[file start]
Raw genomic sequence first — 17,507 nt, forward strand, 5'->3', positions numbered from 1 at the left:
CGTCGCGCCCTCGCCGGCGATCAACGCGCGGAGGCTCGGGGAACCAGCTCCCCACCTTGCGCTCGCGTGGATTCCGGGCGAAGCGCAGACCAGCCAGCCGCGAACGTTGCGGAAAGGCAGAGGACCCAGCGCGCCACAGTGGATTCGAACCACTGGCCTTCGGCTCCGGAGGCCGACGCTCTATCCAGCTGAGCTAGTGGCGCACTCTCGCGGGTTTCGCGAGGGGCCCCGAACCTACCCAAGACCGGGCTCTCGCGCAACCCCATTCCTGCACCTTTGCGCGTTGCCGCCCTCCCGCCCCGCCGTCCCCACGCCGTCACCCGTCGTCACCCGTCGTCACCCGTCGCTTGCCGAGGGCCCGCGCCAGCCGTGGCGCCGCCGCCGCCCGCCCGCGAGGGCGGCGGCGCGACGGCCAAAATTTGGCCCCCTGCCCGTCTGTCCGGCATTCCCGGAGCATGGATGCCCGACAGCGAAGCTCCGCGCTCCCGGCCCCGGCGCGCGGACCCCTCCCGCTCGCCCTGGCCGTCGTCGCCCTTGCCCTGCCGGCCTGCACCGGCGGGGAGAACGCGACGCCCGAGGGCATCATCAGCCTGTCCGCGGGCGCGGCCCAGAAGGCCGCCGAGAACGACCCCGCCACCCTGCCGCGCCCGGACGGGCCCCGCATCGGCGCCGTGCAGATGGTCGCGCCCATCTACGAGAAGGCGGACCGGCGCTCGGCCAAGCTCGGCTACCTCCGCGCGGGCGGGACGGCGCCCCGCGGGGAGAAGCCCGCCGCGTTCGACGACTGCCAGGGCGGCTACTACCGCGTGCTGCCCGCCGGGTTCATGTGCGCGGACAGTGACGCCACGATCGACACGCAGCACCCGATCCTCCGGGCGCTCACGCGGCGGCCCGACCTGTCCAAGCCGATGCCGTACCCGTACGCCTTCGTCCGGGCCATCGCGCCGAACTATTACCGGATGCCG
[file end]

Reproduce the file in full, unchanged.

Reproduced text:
Raw genomic sequence first — 17,507 nt, forward strand, 5'->3', positions numbered from 1 at the left:
CGTCGCGCCCTCGCCGGCGATCAACGCGCGGAGGCTCGGGGAACCAGCTCCCCACCTTGCGCTCGCGTGGATTCCGGGCGAAGCGCAGACCAGCCAGCCGCGAACGTTGCGGAAAGGCAGAGGACCCAGCGCGCCACAGTGGATTCGAACCACTGGCCTTCGGCTCCGGAGGCCGACGCTCTATCCAGCTGAGCTAGTGGCGCACTCTCGCGGGTTTCGCGAGGGGCCCCGAACCTACCCAAGACCGGGCTCTCGCGCAACCCCATTCCTGCACCTTTGCGCGTTGCCGCCCTCCCGCCCCGCCGTCCCCACGCCGTCACCCGTCGTCACCCGTCGTCACCCGTCGCTTGCCGAGGGCCCGCGCCAGCCGTGGCGCCGCCGCCGCCCGCCCGCGAGGGCGGCGGCGCGACGGCCAAAATTTGGCCCCCTGCCCGTCTGTCCGGCATTCCCGGAGCATGGATGCCCGACAGCGAAGCTCCGCGCTCCCGGCCCCGGCGCGCGGACCCCTCCCGCTCGCCCTGGCCGTCGTCGCCCTTGCCCTGCCGGCCTGCACCGGCGGGGAGAACGCGACGCCCGAGGGCATCATCAGCCTGTCCGCGGGCGCGGCCCAGAAGGCCGCCGAGAACGACCCCGCCACCCTGCCGCGCCCGGACGGGCCCCGCATCGGCGCCGTGCAGATGGTCGCGCCCATCTACGAGAAGGCGGACCGGCGCTCGGCCAAGCTCGGCTACCTCCGCGCGGGCGGGACGGCGCCCCGCGGGGAGAAGCCCGCCGCGTTCGACGACTGCCAGGGCGGCTACTACCGCGTGCTGCCCGCCGGGTTCATGTGCGCGGACAGTGACGCCACGATCGACACGCAGCACCCGATCCTCCGGGCGCTCACGCGGCGGCCCGACCTGTCCAAGCCGATGCCGTACCCGTACGCCTTCGTCCGGGCCATCGCGCCGAACTATTACCGGATGCCG